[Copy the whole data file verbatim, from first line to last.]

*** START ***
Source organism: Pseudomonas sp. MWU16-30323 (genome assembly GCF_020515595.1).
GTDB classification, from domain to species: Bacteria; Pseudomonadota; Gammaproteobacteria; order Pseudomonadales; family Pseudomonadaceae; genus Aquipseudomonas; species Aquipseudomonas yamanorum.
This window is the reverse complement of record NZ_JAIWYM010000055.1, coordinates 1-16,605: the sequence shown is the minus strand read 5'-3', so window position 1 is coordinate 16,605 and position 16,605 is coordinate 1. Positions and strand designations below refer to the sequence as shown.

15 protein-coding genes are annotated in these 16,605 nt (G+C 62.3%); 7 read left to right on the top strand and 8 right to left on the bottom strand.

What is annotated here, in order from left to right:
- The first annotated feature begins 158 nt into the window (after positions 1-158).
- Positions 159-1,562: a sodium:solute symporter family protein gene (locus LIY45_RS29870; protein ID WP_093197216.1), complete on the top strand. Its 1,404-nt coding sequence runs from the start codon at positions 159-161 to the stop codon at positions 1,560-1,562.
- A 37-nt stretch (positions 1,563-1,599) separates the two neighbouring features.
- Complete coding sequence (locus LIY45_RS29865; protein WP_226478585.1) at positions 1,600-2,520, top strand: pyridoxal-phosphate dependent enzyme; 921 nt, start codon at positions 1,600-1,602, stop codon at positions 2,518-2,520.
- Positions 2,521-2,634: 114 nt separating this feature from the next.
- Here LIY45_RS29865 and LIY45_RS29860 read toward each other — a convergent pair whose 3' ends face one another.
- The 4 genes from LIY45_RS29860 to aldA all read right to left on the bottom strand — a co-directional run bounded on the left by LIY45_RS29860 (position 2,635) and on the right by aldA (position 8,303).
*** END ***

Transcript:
Source organism: Pseudomonas sp. MWU16-30323 (genome assembly GCF_020515595.1).
GTDB classification, from domain to species: Bacteria; Pseudomonadota; Gammaproteobacteria; order Pseudomonadales; family Pseudomonadaceae; genus Aquipseudomonas; species Aquipseudomonas yamanorum.
This window is the reverse complement of record NZ_JAIWYM010000055.1, coordinates 1-16,605: the sequence shown is the minus strand read 5'-3', so window position 1 is coordinate 16,605 and position 16,605 is coordinate 1. Positions and strand designations below refer to the sequence as shown.

15 protein-coding genes are annotated in these 16,605 nt (G+C 62.3%); 7 read left to right on the top strand and 8 right to left on the bottom strand.

What is annotated here, in order from left to right:
- The first annotated feature begins 158 nt into the window (after positions 1-158).
- Positions 159-1,562: a sodium:solute symporter family protein gene (locus LIY45_RS29870; protein ID WP_093197216.1), complete on the top strand. Its 1,404-nt coding sequence runs from the start codon at positions 159-161 to the stop codon at positions 1,560-1,562.
- A 37-nt stretch (positions 1,563-1,599) separates the two neighbouring features.
- Complete coding sequence (locus LIY45_RS29865; protein WP_226478585.1) at positions 1,600-2,520, top strand: pyridoxal-phosphate dependent enzyme; 921 nt, start codon at positions 1,600-1,602, stop codon at positions 2,518-2,520.
- Positions 2,521-2,634: 114 nt separating this feature from the next.
- Here LIY45_RS29865 and LIY45_RS29860 read toward each other — a convergent pair whose 3' ends face one another.
- The 4 genes from LIY45_RS29860 to aldA all read right to left on the bottom strand — a co-directional run bounded on the left by LIY45_RS29860 (position 2,635) and on the right by aldA (position 8,303).